Department of Physics and Engineering Physics

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Libby Crain teaches physics to students with a hearing disability.

Giving the gift of science

Undergraduate physics student Libby Crain and physics applied assistant professor Jerry McCoy became "Wizards of Science" to help overcome the barriers of teaching deaf children about physics.

Science teachers in deaf education face tough challenges because they cannot conduct an experiment and sign to their students at the same time and the properties of sound waves are difficult to explain to someone who can’t perceive them.

Crain and McCoy organized and presented a workshop for a 2009 summer camp offered by the Total Source for Hearing-Loss and Access (TSHA). The camp, called “Wizards of Science” was designed for children who are either deaf or have a deaf sibling.

“We did an experiment in which we filled a pop bottle with liquid nitrogen and capped it,” said McCoy. “As the liquid boiled into vapor, it popped. They could feel the concussion and they loved it.”

By tapping into the children’s other senses, Crain and McCoy were able to teach them a variety of physics lessons that helped them better understand the world in which they live.

Department of Physics and Engineering Physics

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The Department of Physics and Engineering Physics offers baccalaureate degree programs that lead to a Bachelor of Arts in Physics, a Bachelor of Science in Physics, or a Bachelor of Science in Engineering Physics. The Engineering Physics program of study is accredited by the Engineering Accreditation Commission of ABET, http://www.abet.org.


We also offer graduate degree programs that lead to a Master of Science in Physics, a Master of Science in Engineering Physics, or a Doctor of Philosophy in Physics. Furthermore, we offer a combined Bachelor's/Master's program that allows the highly-motivated student to earn both the Bachelor's and Master's degrees in five years.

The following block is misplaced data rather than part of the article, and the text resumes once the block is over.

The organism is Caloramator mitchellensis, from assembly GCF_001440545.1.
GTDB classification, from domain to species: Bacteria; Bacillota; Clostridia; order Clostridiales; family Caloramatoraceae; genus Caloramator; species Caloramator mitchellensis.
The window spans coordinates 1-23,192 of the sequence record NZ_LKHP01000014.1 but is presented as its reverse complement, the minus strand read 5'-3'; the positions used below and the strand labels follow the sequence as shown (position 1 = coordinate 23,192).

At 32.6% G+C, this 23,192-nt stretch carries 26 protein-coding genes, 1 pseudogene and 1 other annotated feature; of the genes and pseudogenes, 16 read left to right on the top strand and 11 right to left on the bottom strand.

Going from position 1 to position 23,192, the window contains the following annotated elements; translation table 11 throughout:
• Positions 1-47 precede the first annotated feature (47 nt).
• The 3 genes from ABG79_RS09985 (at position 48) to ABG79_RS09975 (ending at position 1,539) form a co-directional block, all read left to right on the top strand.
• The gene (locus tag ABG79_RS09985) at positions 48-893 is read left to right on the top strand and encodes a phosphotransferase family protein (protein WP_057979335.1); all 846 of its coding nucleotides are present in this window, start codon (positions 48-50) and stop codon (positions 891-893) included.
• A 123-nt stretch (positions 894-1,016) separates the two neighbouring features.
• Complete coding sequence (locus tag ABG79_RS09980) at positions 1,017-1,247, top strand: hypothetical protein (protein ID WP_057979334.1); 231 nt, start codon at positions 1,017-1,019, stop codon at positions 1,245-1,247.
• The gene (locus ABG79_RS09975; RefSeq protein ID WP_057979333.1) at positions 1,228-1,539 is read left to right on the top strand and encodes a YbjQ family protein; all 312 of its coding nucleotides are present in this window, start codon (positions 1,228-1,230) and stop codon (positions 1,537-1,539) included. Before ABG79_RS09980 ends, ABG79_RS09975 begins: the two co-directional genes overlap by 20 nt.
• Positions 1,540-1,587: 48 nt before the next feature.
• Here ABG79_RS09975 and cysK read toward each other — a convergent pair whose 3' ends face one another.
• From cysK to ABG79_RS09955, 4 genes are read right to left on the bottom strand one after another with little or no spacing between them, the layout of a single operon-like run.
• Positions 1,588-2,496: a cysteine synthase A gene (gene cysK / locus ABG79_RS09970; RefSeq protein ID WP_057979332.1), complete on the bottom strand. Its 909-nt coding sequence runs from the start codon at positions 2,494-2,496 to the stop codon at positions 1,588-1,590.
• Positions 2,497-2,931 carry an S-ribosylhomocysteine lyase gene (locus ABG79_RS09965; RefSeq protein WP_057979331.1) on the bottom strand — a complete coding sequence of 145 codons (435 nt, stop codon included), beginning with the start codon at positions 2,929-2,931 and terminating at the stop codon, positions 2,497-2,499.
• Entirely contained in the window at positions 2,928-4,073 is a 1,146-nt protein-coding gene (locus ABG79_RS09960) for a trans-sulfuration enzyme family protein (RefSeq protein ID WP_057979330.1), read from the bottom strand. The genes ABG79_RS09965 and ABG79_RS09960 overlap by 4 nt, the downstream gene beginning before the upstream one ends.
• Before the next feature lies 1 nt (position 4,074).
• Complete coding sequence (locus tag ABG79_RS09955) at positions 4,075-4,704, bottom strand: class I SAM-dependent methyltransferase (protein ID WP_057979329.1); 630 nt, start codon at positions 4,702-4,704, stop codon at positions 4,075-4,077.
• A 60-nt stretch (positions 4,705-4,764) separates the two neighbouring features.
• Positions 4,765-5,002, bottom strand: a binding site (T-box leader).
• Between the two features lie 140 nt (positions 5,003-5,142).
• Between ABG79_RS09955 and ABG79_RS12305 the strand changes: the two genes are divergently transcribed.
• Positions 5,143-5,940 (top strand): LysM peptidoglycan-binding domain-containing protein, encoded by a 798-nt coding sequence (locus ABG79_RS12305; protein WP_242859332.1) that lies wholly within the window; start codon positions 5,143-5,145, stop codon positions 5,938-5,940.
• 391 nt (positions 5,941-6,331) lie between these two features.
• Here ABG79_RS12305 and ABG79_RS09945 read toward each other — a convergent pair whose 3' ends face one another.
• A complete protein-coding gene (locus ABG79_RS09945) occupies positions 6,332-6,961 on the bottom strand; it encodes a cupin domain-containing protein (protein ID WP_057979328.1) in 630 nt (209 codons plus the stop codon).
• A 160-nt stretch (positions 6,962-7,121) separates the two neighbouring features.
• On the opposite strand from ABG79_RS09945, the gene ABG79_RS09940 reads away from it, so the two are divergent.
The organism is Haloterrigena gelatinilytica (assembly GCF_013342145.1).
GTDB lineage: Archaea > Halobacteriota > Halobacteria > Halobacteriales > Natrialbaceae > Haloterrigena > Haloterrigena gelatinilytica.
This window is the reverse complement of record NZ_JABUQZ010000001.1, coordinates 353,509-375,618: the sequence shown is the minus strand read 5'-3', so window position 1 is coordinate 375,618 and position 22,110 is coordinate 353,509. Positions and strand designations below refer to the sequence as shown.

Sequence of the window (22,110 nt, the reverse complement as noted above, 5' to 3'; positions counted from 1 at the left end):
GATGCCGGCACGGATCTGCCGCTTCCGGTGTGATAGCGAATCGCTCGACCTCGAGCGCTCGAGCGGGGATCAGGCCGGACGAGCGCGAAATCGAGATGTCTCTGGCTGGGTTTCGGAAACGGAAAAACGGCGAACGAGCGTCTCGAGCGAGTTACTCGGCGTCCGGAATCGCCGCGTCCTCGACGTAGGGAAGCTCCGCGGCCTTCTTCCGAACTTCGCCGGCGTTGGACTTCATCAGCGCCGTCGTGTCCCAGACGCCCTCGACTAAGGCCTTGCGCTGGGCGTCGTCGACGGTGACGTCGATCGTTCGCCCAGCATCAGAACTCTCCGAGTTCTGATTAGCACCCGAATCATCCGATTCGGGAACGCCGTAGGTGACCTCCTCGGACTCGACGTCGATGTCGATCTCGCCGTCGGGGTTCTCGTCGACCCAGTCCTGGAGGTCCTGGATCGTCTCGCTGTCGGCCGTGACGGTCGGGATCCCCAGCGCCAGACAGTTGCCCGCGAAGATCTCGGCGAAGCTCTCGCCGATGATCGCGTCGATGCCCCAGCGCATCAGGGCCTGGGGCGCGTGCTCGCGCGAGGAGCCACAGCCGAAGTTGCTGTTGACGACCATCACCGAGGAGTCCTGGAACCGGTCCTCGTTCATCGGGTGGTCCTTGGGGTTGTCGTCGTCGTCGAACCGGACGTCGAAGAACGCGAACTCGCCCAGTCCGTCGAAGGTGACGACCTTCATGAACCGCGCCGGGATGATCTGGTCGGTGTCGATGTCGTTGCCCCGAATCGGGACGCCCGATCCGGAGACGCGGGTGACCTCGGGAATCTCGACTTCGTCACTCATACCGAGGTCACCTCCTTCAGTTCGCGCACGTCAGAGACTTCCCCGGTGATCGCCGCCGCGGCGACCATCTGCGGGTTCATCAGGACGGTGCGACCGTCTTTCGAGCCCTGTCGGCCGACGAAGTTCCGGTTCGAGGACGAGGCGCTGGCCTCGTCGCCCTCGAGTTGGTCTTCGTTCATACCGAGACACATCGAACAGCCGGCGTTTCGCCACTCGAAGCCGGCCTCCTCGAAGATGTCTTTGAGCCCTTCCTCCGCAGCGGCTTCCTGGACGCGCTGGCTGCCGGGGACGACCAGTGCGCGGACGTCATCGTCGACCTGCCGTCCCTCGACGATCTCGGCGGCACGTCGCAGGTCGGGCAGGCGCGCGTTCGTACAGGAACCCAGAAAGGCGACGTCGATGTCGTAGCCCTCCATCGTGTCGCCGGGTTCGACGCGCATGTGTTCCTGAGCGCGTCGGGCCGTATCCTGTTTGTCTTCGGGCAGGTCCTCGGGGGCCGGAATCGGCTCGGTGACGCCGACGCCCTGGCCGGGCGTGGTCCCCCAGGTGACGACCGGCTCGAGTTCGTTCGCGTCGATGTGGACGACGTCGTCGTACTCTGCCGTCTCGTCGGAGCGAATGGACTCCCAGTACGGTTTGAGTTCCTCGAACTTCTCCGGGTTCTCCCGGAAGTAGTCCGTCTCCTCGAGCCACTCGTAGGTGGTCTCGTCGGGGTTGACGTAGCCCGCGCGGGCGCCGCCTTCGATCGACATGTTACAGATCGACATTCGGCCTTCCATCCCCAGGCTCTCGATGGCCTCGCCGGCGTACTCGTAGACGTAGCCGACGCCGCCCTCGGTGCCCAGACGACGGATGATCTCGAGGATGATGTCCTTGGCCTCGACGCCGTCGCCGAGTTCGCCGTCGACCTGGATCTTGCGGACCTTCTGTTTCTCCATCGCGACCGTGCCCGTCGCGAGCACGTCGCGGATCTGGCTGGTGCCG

All of our degree programs are supported by faculty-led research in the areas of theoretical plasma physics and astrophysics, materials simulation and condensed matter theory, experimental condensed matter physics, optics, photonics, laser spectroscopy, nanotechnology, and magnetic resonance.

Our students have a history of winning National Science Foundation Graduate Research Fellowships.  These awards provide our graduates with the funding to pursue a range of research topics in graduate school.

Student

Year Graduated

Program

 Graduate School

Adam Leeper

2007  NSF GRFP

Engineering Physics

Stanford

Thomas Loyd

2007  NSF GRFP

Engineering Physics

UNM-Al

Clara Seaman

2009  NSF GRFP

Engineering Physics

Notre Dame

Daryl Spencer

2010  NSF GRFP

Engineering Physics

UC Santa Barbara

Erin Stranford

2010  NSF GRFP

Physics

Cornell

Anne Grambrel

2011  NSF GRFP

Engineering Physics

Princeton

Tara Drwenski

2012  NSF GRFP

Physics

Universiteit Utrecht

Kirby Smithe

2013  NSF GRFP

Engineering Physics

Stanford


With that introduction, welcome to TU Physics and Engineering Physics. Please explore our web site, and if you have any questions please contact Dr. George P. Miller (undergraduate programs) or Dr. Scott A. Holmstrom (graduate programs).